Small Town GGI

The Carré Rouge Where There is No University

  • Protesters gather at Église St. Dominique for a weekly demonstration through downtown Jonquière. Photos Colin Harris

  • Police tell the protest organizers to keep things moving after the group occupies an intersection. Photos Colin Harris

  • A man shows his disapproval from a downtown terrace. Photos Colin Harris

It’s a familiar scene for anyone who has witnessed a student protest in the past month.

The numbers grow as the sun sets in a habitual meeting spot, the sound of pots, pans and chants building in intensity. A police officer asks for a route, and when denied, the officer addresses the crowd:

“This protest is illegal, but will be tolerated as long as no criminal acts are committed.”

And while this picture is one seen nightly in Montreal, it also describes weekly demonstrations in the little northern Quebec city of Jonquière, where the population is about 60,000 and there is no university.

Students at the CEGEP de Jonquière, however, have been speaking out against the Charest government’s planned hikes all year. As the next crop of university students they’ll be hit harder by the increases than those currently enrolled.

“We held a general assembly the week before the March 22 Day of Action, where we had about 600 students attend,” said Antoine Rail, President of L’Association Générale des Étudiantes et Étudiants du Cégep de Jonquière.

“We voted to go on a general strike for four days. We filled up four buses very early in the morning, and drove to Montreal to join the Day of Action.”

Now that the semester is done, organizing anti-hike actions have proven a challenge in Jonquière.

“Many people have gone away, either back home or to work for the summer,” said Rail. “But we are still participating, and there are the militants that organize actions; this is a citizen’s movement, not one of student associations.”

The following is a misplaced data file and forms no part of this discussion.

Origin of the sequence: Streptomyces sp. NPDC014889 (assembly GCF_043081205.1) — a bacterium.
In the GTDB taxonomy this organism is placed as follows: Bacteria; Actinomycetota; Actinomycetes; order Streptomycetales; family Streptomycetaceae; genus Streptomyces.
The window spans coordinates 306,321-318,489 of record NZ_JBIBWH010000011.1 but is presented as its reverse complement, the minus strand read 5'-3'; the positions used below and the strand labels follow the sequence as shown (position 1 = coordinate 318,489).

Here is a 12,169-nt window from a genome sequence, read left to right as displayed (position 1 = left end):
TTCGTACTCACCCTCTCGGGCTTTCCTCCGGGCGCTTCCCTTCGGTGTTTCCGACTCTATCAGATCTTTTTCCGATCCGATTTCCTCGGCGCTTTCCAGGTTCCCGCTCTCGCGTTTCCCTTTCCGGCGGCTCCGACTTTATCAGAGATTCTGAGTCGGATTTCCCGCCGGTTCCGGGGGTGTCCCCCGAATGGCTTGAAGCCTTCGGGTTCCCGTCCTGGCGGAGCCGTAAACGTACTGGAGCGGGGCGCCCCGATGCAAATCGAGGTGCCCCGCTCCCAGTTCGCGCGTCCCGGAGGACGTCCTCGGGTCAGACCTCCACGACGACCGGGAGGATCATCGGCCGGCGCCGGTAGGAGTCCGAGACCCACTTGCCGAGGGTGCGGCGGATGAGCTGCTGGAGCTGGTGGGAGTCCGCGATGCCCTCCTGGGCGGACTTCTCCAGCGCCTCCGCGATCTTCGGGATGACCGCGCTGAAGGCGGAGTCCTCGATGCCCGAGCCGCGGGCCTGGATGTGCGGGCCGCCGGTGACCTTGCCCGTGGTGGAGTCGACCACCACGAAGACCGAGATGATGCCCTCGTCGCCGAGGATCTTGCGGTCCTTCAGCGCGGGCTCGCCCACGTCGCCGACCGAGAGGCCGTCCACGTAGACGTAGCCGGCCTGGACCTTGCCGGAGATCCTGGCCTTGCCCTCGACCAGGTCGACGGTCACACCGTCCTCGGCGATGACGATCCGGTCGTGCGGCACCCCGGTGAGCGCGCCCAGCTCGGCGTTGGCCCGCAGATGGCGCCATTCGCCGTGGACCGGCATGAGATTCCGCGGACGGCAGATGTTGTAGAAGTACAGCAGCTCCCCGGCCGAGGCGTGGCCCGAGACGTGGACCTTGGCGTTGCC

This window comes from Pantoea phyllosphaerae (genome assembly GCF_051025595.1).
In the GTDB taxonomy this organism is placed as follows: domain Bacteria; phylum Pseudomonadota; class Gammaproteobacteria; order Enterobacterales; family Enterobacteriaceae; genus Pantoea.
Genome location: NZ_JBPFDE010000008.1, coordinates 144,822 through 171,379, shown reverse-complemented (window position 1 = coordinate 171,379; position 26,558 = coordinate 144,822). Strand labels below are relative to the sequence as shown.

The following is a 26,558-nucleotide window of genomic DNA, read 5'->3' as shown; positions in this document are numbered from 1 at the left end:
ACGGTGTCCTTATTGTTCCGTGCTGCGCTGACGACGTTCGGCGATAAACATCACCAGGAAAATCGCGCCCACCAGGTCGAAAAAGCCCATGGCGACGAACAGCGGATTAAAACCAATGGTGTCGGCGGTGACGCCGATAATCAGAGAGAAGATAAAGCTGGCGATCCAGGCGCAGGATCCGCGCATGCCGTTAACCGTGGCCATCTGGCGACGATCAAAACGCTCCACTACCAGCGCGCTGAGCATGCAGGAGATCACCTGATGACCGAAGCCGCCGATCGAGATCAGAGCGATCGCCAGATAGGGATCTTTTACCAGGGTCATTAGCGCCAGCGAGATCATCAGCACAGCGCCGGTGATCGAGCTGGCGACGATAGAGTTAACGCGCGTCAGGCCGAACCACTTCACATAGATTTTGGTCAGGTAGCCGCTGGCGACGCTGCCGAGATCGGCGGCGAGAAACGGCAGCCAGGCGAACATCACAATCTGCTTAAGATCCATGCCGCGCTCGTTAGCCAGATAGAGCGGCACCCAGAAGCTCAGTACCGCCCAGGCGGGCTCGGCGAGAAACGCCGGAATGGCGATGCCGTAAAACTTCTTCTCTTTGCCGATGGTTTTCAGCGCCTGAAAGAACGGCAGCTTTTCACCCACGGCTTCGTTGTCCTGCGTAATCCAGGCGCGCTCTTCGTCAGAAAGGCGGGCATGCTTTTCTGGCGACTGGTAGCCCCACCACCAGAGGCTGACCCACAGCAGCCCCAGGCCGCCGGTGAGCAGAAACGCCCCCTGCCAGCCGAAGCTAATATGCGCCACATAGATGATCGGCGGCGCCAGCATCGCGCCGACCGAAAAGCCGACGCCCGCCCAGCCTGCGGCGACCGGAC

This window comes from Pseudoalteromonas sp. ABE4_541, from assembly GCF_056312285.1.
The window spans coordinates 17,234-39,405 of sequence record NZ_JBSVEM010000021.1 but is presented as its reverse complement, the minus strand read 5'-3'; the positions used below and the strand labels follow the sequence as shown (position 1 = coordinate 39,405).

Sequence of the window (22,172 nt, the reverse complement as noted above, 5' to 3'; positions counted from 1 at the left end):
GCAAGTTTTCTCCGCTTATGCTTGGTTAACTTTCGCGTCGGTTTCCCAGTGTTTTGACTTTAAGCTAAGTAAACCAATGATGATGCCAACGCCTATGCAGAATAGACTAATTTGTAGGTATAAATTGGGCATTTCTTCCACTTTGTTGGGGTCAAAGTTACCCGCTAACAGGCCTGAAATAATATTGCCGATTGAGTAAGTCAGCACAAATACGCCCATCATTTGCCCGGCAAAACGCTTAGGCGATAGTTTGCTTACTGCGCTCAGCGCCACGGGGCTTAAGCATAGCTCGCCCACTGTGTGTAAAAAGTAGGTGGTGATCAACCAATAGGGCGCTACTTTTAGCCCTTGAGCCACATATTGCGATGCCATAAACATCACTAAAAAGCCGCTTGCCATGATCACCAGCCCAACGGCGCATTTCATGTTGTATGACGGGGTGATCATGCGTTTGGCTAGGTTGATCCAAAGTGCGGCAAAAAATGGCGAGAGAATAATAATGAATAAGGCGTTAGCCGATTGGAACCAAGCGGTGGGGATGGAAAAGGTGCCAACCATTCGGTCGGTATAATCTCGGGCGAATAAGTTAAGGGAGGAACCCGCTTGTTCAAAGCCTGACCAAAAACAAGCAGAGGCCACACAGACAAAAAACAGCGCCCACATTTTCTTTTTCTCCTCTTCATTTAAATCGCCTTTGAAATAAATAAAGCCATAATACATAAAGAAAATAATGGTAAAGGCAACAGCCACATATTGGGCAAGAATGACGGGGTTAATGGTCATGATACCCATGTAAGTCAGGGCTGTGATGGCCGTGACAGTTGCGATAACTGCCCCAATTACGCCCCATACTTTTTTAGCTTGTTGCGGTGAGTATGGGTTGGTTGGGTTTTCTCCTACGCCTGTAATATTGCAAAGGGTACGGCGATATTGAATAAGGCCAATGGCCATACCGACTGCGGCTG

It was the Charest goverment’s passing of emergency legislation against student protests at the end of the CEGEP spring session that spurred the regular marches through the city. Since the passing of Bill 78, there have been weekly protests—Thursdays in Jonquière and Tuesdays in neighbouring city Chicoutimi.

8:30 at the Church

In the last hour of daylight a man with a bullhorn waits with a handful of others, pots and pans at their sides and a warm cheer for each new protester. The air is jovial as they sit on the steps of Église St. Dominique, one of the few buildings in Jonquière taller than two storeys.

“We are here to disobey the special law, perhaps not with the same force as Montreal, but we’re still doing it,” says Université du Québec à Chicoutimi literature and sociology student Paul Bégin Duchesne.

His megaphone rests at his side, in anticipation of the crowd. It’s the second week he’s been an “animateur” for the protests, leading chants and acting as spokesperson for the protesters when approached by local police.

“I started doing it because some others find it a little intimidating talking with the police, and they’re always looking to speak with ‘the organizer,’” he says.

The first march against the emergency law saw over 200 in the streets of Jonquière, but the following demos have seen only about half that number. Many students have left the city since the end of the semester, but the marches continue—receiving high-fives or middle fingers, depending on which bar they pass.

They chant the same slogans that echo through the province, and despite the smaller scale, it closely resembles the action in Montreal. A couple of masked protesters are removed by police along the way for running in different directions than the greater demonstration, but are released without being charged.

Despite the fact that the entire demonstration is technically illegal, it is tolerated barring any criminal acts. Depending on the night, the protesters walk with a motorcade of eight to 12 police vehicles.

The group reaches the church again hours later, and a man climbs the steps to wish everyone a good night with a mock blessing of the protest. The sign of the cross takes a new significance among the building social unrest in the province, visible even in an isolated city in northern Quebec.

“From the beginning I think the carré rouge had a larger significance than tuition hikes. It’s a stance against the hike but also against the kind of neoliberal politics we’re seeing in Quebec,” says Rail. “It’s been more profound than tuition from the beginning, and now the special law has given more and more people reason to rally around the carré rouge.

“It’s indignation against the treatment by the government, both provincial and federal, towards the people of Quebec.”

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